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The Effective Executive: The Definitive Guide to Getting the Right Things Done (Anglais) Broché – 3 janvier 2006

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Descriptions du produit

Présentation de l'éditeur

What makes an effective executive?

The measure of the executive, Peter F. Drucker reminds us, is the ability to "get the right things done." This usually involves doing what other people have overlooked as well as avoiding what is unproductive. Intelligence, imagination, and knowledge may all be wasted in an executive job without the acquired habits of mind that mold them into results.

Drucker identifies five practices essential to business effectiveness that can, and must, be learned:
  • Managing time
  • Choosing what to contribute to the organization
  • Knowing where and how to mobilize strength for best effect
  • Setting the right priorities
  • Knitting all of them together with effective decision-making

Ranging widely through the annals of business and government, Peter F. Drucker demonstrates the distinctive skill of the executive and offers fresh insights into old and seemingly obvious business situations.

Quatrième de couverture

What makes an effective executive?

For decades, Peter F. Drucker has been widely regarded as “the dean of this country’s business and management philosophers” (Wall Street Journal). In this concise and brilliant work, he looks to the most influential position in management—the executive.

The measure of the executive, Drucker reminds us, is the ability to “get the right things done.” This usually involves doing what other people have overlooked and avoiding what is unproductive. In an executive position, intelligence, imagination, and knowledge may all be wasted without the acquired habits of mind that mold them into results.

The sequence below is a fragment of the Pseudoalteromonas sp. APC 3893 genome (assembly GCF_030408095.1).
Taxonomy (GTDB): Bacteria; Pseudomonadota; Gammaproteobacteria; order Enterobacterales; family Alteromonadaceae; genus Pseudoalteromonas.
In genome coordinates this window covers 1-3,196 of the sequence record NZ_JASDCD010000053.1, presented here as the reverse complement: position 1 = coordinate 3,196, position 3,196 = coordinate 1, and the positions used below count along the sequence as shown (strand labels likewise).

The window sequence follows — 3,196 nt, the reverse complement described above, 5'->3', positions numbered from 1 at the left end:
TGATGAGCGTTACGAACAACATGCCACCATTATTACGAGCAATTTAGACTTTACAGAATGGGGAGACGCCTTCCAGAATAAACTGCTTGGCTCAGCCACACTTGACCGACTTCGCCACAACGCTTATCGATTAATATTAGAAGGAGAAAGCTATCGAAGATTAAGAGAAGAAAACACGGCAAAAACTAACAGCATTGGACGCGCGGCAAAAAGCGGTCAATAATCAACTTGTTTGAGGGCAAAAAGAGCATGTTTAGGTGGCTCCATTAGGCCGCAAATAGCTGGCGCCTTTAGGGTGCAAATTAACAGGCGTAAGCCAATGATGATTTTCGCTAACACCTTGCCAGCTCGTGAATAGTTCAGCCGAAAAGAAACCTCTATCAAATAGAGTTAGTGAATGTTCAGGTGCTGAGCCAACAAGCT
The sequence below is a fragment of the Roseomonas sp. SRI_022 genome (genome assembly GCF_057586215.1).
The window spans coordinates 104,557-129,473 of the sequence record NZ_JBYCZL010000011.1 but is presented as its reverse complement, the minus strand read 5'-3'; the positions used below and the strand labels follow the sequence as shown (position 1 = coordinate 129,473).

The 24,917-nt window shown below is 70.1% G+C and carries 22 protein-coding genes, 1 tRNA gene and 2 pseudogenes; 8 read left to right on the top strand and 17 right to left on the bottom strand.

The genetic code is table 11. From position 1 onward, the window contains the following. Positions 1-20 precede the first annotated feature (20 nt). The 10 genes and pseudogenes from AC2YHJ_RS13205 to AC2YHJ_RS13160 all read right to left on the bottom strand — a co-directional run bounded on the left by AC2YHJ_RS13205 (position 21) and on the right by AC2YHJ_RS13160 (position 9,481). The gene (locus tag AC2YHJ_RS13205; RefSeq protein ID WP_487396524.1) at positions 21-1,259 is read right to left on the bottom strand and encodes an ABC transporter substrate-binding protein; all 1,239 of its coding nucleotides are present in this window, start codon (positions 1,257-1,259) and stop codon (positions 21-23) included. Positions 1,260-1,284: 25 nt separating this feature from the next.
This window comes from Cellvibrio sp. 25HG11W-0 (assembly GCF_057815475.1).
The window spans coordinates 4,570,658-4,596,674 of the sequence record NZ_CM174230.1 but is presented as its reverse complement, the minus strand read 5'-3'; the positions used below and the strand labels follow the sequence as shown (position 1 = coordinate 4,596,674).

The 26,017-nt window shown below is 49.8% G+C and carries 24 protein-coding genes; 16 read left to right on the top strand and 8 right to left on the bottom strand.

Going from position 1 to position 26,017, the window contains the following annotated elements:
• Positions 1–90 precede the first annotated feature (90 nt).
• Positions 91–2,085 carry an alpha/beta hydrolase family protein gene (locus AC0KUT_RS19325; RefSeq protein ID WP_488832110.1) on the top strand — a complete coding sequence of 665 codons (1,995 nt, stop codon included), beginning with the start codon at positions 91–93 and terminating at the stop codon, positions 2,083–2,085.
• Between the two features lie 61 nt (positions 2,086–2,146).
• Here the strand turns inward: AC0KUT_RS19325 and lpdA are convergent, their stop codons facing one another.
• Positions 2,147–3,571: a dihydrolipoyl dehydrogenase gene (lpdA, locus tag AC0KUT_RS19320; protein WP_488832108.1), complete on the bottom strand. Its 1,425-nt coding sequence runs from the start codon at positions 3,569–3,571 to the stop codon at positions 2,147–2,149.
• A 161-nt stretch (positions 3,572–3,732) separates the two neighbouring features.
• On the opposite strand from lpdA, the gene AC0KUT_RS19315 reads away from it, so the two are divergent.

Drucker identifies five practices essential to business effectiveness that can—and must—be mastered:

  • Managing time
  • Choosing what to contribute to the organization
  • Knowing where and how to mobilize strength for best effect
  • Setting the right priorities
  • Knitting all of them together with effective decision-making

Ranging across the annals of business and government, Drucker demonstrates the distinctive skill of the executive and offers fresh insights into old and seemingly obvious business situations.

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Format: Broché Achat vérifié
Ayant déjà lu de multiples articles de sa part dans le HBR, on reconnais bien sa patte et tout l'intérêt qu'il peut apporter de part son analyse et son expérience. A lire (et probablement relire plusieurs fois pour que certains points deviennent des réflexes).
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Par Robin le 20 juillet 2012
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J'ai été déçu par ce livre. Je m'attendais à un livre plus intéressant, à apprendre plus de choses sur l'efficacité au travail. Au final je n'en retiens pas grand chose à utiliser.
Peut-être suis-je passé à côté de l'esprit de ce livre?
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Par SL le 2 décembre 2016
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Must-read if you have a managerial position in a company.
Useful tactics and strategies to deal with employees daily management.
Good insights on corporate policy design.
Lots of insights, well illustrated by precise examples.
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Commentaires client les plus utiles sur Amazon.com (beta)

Amazon.com: 4.6 étoiles sur 5 317 commentaires
17 internautes sur 17 ont trouvé ce commentaire utile 
5.0 étoiles sur 5 How and why, “like every other discipline, effectiveness can be learned and must be earned 13 janvier 2012